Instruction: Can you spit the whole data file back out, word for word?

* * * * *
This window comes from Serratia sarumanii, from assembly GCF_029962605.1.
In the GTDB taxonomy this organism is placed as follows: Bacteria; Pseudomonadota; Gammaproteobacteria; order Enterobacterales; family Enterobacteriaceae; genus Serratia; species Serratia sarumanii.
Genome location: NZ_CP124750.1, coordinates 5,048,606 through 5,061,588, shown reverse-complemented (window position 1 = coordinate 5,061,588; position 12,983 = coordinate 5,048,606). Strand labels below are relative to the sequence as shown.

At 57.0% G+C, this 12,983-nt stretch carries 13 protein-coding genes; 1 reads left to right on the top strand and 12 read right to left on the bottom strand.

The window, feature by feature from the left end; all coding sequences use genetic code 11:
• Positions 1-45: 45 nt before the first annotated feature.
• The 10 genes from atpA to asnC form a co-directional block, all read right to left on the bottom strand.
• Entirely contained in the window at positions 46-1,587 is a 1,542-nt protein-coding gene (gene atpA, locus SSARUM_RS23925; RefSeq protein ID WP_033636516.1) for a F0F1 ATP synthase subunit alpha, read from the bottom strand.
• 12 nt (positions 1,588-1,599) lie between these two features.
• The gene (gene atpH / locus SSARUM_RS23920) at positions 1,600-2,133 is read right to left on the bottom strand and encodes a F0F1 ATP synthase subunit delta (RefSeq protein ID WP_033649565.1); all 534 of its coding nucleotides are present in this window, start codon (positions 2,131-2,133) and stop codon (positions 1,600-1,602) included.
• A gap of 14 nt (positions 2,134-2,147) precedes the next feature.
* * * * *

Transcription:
This window comes from Serratia sarumanii, from assembly GCF_029962605.1.
In the GTDB taxonomy this organism is placed as follows: Bacteria; Pseudomonadota; Gammaproteobacteria; order Enterobacterales; family Enterobacteriaceae; genus Serratia; species Serratia sarumanii.
Genome location: NZ_CP124750.1, coordinates 5,048,606 through 5,061,588, shown reverse-complemented (window position 1 = coordinate 5,061,588; position 12,983 = coordinate 5,048,606). Strand labels below are relative to the sequence as shown.

At 57.0% G+C, this 12,983-nt stretch carries 13 protein-coding genes; 1 reads left to right on the top strand and 12 read right to left on the bottom strand.

The window, feature by feature from the left end; all coding sequences use genetic code 11:
• Positions 1-45: 45 nt before the first annotated feature.
• The 10 genes from atpA to asnC form a co-directional block, all read right to left on the bottom strand.
• Entirely contained in the window at positions 46-1,587 is a 1,542-nt protein-coding gene (gene atpA, locus SSARUM_RS23925; RefSeq protein ID WP_033636516.1) for a F0F1 ATP synthase subunit alpha, read from the bottom strand.
• 12 nt (positions 1,588-1,599) lie between these two features.
• The gene (gene atpH / locus SSARUM_RS23920) at positions 1,600-2,133 is read right to left on the bottom strand and encodes a F0F1 ATP synthase subunit delta (RefSeq protein ID WP_033649565.1); all 534 of its coding nucleotides are present in this window, start codon (positions 2,131-2,133) and stop codon (positions 1,600-1,602) included.
• A gap of 14 nt (positions 2,134-2,147) precedes the next feature.